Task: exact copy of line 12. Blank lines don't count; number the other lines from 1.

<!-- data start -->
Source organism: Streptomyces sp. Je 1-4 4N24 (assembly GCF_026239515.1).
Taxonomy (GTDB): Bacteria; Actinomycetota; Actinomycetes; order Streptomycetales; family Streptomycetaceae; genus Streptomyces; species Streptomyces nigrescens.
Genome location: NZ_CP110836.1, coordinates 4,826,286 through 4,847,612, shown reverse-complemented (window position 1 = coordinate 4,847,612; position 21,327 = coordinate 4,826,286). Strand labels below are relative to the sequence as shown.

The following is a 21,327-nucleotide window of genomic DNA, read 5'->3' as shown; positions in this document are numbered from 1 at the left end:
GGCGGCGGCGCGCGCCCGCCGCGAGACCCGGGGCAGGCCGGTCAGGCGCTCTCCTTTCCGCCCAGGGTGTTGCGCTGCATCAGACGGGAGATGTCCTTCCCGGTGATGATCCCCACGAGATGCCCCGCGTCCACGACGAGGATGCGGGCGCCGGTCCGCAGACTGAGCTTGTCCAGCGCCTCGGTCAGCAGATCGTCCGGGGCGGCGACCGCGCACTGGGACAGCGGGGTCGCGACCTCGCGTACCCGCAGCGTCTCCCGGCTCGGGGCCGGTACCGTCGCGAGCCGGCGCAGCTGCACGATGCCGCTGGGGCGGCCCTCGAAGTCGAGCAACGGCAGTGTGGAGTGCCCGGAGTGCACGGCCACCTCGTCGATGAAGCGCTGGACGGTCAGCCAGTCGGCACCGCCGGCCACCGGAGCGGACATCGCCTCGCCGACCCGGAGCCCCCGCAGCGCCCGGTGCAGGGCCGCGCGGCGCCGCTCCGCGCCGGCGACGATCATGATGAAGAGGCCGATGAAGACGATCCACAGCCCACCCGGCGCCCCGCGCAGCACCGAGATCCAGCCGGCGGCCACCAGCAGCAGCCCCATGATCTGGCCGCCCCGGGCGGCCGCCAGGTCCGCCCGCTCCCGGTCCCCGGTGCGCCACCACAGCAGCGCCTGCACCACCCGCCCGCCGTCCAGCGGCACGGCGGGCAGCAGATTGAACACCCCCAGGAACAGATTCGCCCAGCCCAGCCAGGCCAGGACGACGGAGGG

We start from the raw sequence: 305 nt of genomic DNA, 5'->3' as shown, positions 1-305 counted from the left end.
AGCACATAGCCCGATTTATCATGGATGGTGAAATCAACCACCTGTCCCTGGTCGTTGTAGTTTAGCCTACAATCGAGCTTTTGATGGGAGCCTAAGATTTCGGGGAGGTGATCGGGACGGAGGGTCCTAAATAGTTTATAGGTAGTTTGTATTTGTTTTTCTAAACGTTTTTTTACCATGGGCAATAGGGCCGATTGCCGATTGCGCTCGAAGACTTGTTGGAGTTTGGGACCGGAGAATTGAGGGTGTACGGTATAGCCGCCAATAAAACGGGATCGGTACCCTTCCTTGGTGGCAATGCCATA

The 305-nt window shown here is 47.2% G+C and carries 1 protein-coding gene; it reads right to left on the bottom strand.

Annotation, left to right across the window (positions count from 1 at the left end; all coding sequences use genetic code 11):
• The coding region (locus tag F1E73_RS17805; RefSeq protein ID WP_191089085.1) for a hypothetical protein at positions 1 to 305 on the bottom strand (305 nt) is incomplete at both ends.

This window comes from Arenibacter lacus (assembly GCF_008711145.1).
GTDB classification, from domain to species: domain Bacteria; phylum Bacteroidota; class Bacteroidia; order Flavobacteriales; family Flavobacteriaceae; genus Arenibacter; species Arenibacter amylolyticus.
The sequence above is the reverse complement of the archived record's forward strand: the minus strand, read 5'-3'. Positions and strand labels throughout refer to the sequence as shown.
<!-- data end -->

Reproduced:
GTDB classification, from domain to species: domain Bacteria; phylum Bacteroidota; class Bacteroidia; order Flavobacteriales; family Flavobacteriaceae; genus Arenibacter; species Arenibacter amylolyticus.